Scott Mendelson         

One last parody Muppet trailer, arguably the best one yet...

I've already got my unofficial invite for the All-Media screening on November 17th.  The question is now merely who I'm taking with me.  I'd like to take Allison, but she so-far seems legitimately uninterested.  So either I have a month to get her interested or I end up one of those losers who ends up seeing The Muppets without kids in tow.  Yes, ladies and gentlemen, I CAN be that loser!

Scott Mendelson  

07/16/99 - When the studios blew the best chance to legitimize the NC-17.

As seems to happen every year, bloggers, critics, and pundits are up-in-arms over an Oscar-bait film being awarded or threatened with an NC-17.  As usual, the film in question is a critically-acclaimed adult film with strong sexual content.  And once again, the many people arguing about this are missing the real problem.  Yes, it's annoying that ultra-violent horror films like Saw VII get R ratings while adult films with somewhat explicit sexual content get NC-17 ratings.  And yes it's annoying when somewhat more sensationalistic sexual content like that found in Black Swan gets an R while the apparently mature and allegedly thoughtful sexual content in Steve McQueen's Shame gets tagged with an NC-17.  But the problem is not with the rating, but with the enforcement of said rating.  Put simply, if major theater chains were willing to carry NC-17 pictures and mainstream media outlets would carry advertising for NC-17 pictures, then the debate over what film got what rating would be moot.  As it is, the problem with the NC-17 is not its seemingly arbitrary application (IE - far more likely for sex than for violence), but how it is viewed by the industry and the general moviegoers.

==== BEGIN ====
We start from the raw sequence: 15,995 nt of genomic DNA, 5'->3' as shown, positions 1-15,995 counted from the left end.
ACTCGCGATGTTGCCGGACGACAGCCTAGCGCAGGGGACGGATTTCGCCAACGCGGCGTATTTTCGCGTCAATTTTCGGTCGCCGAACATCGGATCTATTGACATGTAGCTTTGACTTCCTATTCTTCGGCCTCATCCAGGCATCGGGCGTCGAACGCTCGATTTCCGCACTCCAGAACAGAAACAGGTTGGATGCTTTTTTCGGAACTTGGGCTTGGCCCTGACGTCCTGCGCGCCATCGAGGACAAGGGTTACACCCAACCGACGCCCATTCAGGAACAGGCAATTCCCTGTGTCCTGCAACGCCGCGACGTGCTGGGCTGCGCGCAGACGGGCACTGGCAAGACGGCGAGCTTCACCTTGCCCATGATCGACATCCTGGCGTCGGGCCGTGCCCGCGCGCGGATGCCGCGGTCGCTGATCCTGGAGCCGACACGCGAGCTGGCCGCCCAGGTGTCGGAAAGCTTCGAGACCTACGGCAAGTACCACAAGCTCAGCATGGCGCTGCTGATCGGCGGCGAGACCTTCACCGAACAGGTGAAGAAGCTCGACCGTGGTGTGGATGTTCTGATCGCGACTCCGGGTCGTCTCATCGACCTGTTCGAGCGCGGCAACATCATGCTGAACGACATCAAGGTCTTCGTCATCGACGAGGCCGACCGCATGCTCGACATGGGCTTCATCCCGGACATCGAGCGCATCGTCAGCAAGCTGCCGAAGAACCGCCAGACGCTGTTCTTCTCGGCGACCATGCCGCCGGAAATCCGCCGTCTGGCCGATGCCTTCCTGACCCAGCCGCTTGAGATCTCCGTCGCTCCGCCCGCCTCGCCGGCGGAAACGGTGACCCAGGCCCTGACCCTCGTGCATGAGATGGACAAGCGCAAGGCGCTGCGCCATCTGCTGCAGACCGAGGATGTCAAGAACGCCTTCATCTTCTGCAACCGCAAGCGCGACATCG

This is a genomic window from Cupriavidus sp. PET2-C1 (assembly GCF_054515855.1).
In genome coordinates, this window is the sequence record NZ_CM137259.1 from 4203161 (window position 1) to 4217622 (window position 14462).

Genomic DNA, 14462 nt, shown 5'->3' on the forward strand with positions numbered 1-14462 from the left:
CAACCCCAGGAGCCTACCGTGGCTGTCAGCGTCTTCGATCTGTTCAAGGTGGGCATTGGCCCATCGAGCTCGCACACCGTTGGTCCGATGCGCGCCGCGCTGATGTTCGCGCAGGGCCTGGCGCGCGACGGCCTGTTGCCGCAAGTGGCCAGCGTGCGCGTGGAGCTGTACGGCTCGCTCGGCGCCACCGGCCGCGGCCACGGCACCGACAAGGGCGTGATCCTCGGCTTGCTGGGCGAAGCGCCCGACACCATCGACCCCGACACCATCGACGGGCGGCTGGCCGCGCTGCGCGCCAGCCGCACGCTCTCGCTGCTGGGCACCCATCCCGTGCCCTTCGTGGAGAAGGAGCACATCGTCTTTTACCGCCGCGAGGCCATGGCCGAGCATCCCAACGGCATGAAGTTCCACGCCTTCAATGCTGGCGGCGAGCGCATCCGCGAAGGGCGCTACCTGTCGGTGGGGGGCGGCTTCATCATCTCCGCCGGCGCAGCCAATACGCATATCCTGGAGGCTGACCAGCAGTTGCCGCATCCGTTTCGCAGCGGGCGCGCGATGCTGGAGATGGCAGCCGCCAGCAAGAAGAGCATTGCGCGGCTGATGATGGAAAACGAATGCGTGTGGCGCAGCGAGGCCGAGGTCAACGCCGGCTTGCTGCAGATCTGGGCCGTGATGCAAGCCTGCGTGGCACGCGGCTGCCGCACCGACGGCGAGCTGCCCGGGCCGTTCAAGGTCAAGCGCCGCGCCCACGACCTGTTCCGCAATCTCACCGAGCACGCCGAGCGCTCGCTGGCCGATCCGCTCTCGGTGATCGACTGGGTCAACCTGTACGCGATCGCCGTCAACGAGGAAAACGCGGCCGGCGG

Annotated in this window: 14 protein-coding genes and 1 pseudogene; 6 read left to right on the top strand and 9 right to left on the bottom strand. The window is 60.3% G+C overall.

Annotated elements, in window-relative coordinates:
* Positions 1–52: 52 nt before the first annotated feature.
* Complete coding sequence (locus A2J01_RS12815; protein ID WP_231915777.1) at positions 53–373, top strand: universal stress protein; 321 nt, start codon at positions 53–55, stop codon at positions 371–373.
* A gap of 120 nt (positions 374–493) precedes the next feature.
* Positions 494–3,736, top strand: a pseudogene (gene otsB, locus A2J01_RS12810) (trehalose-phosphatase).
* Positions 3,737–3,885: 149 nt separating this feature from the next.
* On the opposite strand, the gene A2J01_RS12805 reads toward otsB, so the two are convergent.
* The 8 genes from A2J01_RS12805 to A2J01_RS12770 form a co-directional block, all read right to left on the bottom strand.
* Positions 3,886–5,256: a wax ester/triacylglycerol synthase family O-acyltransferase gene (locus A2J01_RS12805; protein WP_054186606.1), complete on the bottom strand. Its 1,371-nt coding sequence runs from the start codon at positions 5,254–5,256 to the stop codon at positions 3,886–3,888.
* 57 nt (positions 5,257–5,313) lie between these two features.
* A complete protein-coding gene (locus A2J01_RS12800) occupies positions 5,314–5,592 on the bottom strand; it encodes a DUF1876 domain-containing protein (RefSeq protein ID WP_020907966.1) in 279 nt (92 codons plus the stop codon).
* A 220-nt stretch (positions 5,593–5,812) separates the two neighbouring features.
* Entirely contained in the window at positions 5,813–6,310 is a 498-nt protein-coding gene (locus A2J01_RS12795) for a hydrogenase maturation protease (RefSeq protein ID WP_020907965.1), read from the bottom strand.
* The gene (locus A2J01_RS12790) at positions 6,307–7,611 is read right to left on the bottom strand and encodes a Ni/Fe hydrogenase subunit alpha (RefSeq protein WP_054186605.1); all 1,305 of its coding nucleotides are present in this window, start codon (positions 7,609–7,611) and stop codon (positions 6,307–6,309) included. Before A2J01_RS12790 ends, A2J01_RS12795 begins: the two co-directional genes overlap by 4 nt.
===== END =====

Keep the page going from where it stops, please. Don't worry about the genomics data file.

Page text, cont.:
Wednesday, October 26, 2011

Pity on the working man: Why Batman: Arkham City is a better, more enjoyable game than Batman: Arkham Asylum.

So now you know why I haven't posted much in the last few days.  Last week, I retweeted my two-year old whine fest about Batman: Arkham Asylum, basically asking whether or not I should buy the sequel.  The general answer was a qualified 'no' or at least 'not until you have lots of free time to blow'.  Alas, a surprise Best Buy gift card and a more flexible work schedule proved a lethal combination, and I ended up purchasing Batman: Arkham City on Monday evening.  Since that time, I've played maybe 3-4 hours worth, sneaking in an hour here or twenty-minutes there as time allows.  To my relief and/or surprise, not only is it a pretty terrific game, it's actually far more enjoyable.  Its improvements in fact imply (falsely I'm sure) that the developers read my rant two years ago and took my concerns to heart.  Intentional or coincidentally, the game-play and narrative changes basically fixes nearly every annoyance I had with the first game.

Sunday, October 23, 2011

Weekend Box Office (10/23/11): Paranormal Activity 3 scores record October debut with $52.6 million (but it's not the top horror opening).